OJK Requests Lower Electric Car Insurance Rates

Electric Car

The Chief Executive of the Supervision of Insurance, Underwriting, and Pension Funds of the Financial Services Authority (OJK), Ogi Prastomiyono, announced that the OJK has issued a letter to industry players, urging insurance companies to offer lower rates for electric car insurance. This move aims to support the government's policies regarding electric vehicles.

During a Press Conference of the Monthly Board of Commissioners Meeting (RDKB), Ogi stated, "In order to promote the government's electric car policy, the OJK has communicated with industry players. Essentially, the OJK is providing insurance companies with the opportunity to charge lower or differentiated rates for electric car insurance."

Consequently, the rates charged for electric car insurance will be lower than those specified in the Financial Services Authority Circular Letter Number 6/SEOJK.05/2017, which outlines the premium rates or contributions for property insurance and motor vehicle insurance in 2017 (SEOJK 6/2017). This regulation establishes the minimum and maximum limits for vehicle insurance rates.

Ogi explained, "Insurance companies are allowed to set premium or contribution rates below the lower limit defined in OJK Circular Letter Number 6 of 2017. This provision is valid until December 31, 2023. Therefore, the current regulations for electric car insurance still refer to the previous provisions."

Furthermore, the OJK is currently in the process of drafting regulations to increase capital and equity in the insurance industry. The capital increase policy aims to enhance the industry's structure, resilience, competitiveness, and economic scale. These policies are also necessary to help companies tackle the challenges posed by technology-based insurance products and services.

"By increasing equity, insurance companies will have a larger buffer to absorb risks associated with investment activities and asset management. This ensures that companies have sufficient capital to meet their payment obligations to policyholders. Industry players recognize the importance of strengthening capital and equity in the insurance sector," stated Ogi.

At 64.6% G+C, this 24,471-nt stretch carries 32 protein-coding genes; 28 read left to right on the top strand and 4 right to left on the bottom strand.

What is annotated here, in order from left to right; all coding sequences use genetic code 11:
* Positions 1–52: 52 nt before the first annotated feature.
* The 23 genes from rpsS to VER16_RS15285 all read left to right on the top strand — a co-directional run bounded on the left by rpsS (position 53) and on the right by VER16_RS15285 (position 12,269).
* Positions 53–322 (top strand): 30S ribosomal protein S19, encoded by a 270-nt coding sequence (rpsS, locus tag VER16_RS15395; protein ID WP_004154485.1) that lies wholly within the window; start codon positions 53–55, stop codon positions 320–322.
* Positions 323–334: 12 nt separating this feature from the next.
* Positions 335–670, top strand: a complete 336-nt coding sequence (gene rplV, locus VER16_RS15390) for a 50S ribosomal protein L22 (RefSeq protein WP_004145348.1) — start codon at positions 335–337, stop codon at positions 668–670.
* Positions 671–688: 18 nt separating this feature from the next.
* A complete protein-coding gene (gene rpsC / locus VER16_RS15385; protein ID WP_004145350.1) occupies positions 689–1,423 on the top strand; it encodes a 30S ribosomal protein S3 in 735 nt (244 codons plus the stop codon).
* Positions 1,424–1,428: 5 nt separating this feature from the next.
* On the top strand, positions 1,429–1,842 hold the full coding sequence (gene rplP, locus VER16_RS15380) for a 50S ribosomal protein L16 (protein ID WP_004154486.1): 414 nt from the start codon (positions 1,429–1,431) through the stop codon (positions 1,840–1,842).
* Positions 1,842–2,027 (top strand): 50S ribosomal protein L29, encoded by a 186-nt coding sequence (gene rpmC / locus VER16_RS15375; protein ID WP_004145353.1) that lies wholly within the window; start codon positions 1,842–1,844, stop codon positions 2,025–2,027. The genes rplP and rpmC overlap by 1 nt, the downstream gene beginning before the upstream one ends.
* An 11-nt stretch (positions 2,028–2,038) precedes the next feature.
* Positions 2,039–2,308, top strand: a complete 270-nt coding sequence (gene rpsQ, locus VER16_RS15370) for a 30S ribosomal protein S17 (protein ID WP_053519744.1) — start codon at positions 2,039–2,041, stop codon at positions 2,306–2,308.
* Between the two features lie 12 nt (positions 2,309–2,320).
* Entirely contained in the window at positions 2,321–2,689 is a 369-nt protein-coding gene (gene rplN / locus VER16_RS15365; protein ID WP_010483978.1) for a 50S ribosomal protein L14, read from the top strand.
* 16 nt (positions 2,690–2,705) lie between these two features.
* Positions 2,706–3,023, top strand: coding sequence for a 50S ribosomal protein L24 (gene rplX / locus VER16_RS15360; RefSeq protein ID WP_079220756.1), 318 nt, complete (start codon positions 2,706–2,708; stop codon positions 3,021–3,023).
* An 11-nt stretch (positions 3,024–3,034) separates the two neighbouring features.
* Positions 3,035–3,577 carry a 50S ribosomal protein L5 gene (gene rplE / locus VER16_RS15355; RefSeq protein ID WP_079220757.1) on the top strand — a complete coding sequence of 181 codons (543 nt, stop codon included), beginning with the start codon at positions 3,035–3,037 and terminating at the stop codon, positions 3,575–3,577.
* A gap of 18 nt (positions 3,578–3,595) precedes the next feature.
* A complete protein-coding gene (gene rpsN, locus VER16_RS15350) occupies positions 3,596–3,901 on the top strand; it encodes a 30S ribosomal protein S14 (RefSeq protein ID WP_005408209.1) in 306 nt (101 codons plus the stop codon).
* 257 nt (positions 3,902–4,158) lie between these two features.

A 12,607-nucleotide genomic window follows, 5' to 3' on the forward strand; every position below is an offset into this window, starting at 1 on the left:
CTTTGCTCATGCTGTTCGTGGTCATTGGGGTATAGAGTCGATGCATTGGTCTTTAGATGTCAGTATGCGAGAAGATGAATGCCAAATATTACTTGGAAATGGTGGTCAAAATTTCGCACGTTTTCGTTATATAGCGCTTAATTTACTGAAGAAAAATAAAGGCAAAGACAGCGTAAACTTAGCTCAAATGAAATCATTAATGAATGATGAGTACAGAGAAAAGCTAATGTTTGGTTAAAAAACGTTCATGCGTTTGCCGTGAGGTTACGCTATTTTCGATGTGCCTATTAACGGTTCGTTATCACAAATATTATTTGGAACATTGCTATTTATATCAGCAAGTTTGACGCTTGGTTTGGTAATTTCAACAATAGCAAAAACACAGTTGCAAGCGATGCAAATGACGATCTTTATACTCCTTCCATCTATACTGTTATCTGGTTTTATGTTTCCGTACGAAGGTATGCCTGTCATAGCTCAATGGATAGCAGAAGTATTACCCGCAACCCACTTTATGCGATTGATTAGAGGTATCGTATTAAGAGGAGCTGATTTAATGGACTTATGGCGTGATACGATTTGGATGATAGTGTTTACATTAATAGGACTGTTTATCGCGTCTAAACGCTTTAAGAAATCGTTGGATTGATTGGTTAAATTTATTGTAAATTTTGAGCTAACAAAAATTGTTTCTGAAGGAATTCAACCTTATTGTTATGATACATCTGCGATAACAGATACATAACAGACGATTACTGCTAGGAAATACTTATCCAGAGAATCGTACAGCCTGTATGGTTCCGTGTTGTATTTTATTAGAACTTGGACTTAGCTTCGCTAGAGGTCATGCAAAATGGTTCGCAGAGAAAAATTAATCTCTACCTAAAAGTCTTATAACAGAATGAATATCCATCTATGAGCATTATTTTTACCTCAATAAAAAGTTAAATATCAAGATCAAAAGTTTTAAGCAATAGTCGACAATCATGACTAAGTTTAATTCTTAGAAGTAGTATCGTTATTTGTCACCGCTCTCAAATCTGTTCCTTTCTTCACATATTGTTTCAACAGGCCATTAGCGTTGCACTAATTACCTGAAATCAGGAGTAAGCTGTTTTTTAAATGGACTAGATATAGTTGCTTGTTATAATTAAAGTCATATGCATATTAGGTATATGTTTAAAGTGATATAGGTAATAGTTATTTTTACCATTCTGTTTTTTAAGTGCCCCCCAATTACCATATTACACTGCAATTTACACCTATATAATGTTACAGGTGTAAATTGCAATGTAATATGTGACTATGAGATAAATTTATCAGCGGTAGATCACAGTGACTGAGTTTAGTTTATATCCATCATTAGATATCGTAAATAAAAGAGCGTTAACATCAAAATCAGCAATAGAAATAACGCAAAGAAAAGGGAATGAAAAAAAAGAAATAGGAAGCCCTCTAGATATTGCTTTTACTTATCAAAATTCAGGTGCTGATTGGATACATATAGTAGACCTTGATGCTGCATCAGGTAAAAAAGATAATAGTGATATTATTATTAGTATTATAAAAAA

Ogi mentioned that the OJK has conducted meetings with three insurance sector associations, namely the Indonesian Life Insurance Association (AAJI), the Indonesian General Insurance Association (AAUI), and the Indonesian Sharia Insurance Association (AASI), to reinforce these policies.

In a separate statement, Bern Dwyanto, the Executive Director of AAUI, highlighted that electric vehicles pose slightly different risks compared to conventional vehicles. Therefore, special considerations need to be given to protection and pricing.

"To support the electric vehicle program, AAUI believes it is necessary to conduct a study on the risks associated with Battery-Based Electric Motorized Vehicles (KBLBB) since this represents a new type of risk," explained Bern.

The Government of Indonesia has been actively promoting the development of the electric vehicle ecosystem through various policies, including discounts on electric vehicle purchases and tax incentives for investors.

The government aims to have 1 million or more four-wheeled electric vehicles and 3.22 million two-wheeled electric vehicles in use by 2035. With these targets, the government estimates that it can save 12.5 million barrels of fuel oil (BBM) and reduce 4.6 million tons of carbon dioxide (CO2) emissions from four-wheeled vehicles.

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